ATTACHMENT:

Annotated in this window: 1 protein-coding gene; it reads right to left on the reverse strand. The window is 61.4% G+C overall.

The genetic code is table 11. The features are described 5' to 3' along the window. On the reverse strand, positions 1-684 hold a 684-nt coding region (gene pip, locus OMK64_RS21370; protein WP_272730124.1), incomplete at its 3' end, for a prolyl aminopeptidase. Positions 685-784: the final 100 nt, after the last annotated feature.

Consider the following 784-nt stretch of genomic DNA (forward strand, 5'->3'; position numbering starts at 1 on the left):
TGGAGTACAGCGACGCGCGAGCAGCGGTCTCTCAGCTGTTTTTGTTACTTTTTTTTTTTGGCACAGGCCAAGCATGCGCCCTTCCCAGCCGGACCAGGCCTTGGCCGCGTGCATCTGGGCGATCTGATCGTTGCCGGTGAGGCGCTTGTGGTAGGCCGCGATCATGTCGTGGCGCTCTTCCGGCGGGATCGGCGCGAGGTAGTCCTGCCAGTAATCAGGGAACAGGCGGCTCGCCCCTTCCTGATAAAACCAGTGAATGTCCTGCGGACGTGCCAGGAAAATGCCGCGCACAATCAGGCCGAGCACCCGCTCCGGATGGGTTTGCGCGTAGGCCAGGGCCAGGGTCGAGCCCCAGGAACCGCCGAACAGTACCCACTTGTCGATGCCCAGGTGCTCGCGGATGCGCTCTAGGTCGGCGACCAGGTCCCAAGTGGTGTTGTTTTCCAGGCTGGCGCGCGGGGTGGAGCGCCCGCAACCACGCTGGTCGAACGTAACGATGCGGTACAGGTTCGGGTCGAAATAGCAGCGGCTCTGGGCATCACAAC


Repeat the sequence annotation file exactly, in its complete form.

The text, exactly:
Annotated in this window: 1 protein-coding gene; it reads right to left on the reverse strand. The window is 61.4% G+C overall.

The genetic code is table 11. The features are described 5' to 3' along the window. On the reverse strand, positions 1-684 hold a 684-nt coding region (gene pip, locus OMK64_RS21370; protein WP_272730124.1), incomplete at its 3' end, for a prolyl aminopeptidase. Positions 685-784: the final 100 nt, after the last annotated feature.

Consider the following 784-nt stretch of genomic DNA (forward strand, 5'->3'; position numbering starts at 1 on the left):
TGGAGTACAGCGACGCGCGAGCAGCGGTCTCTCAGCTGTTTTTGTTACTTTTTTTTTTTGGCACAGGCCAAGCATGCGCCCTTCCCAGCCGGACCAGGCCTTGGCCGCGTGCATCTGGGCGATCTGATCGTTGCCGGTGAGGCGCTTGTGGTAGGCCGCGATCATGTCGTGGCGCTCTTCCGGCGGGATCGGCGCGAGGTAGTCCTGCCAGTAATCAGGGAACAGGCGGCTCGCCCCTTCCTGATAAAACCAGTGAATGTCCTGCGGACGTGCCAGGAAAATGCCGCGCACAATCAGGCCGAGCACCCGCTCCGGATGGGTTTGCGCGTAGGCCAGGGCCAGGGTCGAGCCCCAGGAACCGCCGAACAGTACCCACTTGTCGATGCCCAGGTGCTCGCGGATGCGCTCTAGGTCGGCGACCAGGTCCCAAGTGGTGTTGTTTTCCAGGCTGGCGCGCGGGGTGGAGCGCCCGCAACCACGCTGGTCGAACGTAACGATGCGGTACAGGTTCGGGTCGAAATAGCAGCGGCTCTGGGCATCACAAC